Why does he do this, you ask? Absolution? Perhaps. Vindication? Maybe. To avoid shoveling snow from the driveway? Undoubtedly.
In defense of his family’s honor, our hero takes up his mallet and goes-a-smite-ing … leaving a trail of carnage in his wake, slaking his unquenchable thirst for victory at the expense of all who dare meet him on the field of battle.
So, in a spasm of poor decision making, I got a microphone for Christmas. I’m fully confident the family will come to regret the decision. I started messing around with it. Still very much figuring stuff out, but it seems that one can embed audio content into WordPress. So, just, um, testing out the emergency broadcast system here. It’s occurred to me that I’ve accumulated a number of experiences in my life that fall into a very loose, and very large category of things I’m not necessarily proud of, but don’t necessarily regret. Thinking of unburdening myself of some of the poorer decisions in my life … maybe as a companion to “the blog that no one reads” as my daughter likes to refer to it. Totally just testing out the premise and the hardware here, proof of concept style, after which I’ll explore adding, um, you know, actual production value (music, etc.). I mean, who has the time for that? Anyway, as I’ve conditioned my family for decades now, set your expectations very very low. But, let me know what you think … Pete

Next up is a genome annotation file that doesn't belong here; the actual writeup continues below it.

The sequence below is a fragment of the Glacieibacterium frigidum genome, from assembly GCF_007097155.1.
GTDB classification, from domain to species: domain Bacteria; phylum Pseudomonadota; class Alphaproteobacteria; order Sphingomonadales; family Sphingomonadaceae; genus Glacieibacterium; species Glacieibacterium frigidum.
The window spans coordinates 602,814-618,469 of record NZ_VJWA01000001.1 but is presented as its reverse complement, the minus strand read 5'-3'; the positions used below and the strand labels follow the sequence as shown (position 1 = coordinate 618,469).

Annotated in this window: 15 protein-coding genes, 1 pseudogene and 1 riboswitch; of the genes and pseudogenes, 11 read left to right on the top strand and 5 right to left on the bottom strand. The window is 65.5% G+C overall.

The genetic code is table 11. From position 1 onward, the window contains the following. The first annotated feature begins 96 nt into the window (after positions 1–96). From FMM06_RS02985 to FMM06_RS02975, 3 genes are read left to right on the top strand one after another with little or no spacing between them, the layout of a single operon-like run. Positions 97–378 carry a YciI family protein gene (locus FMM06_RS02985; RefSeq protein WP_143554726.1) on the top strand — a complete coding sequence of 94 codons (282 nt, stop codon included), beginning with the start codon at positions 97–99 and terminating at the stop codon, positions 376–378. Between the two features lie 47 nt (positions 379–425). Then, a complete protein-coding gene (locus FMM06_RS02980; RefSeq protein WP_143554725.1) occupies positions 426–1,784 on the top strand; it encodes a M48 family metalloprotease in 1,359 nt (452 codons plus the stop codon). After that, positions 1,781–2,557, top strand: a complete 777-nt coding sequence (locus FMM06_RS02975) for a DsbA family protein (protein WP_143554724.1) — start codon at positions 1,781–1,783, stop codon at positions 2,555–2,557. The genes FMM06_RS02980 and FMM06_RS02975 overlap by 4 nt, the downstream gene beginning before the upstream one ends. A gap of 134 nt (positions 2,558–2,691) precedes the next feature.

In the sobering light of the new year, we’ve forced ourselves to begin reckoning with our clutter. Less a resolution than a survival tactic, more akin to scooping water from a sinking ship.
I refer to it as ‘editing.’
This makes Karry angry.
We’re throwing shit out, she informs me.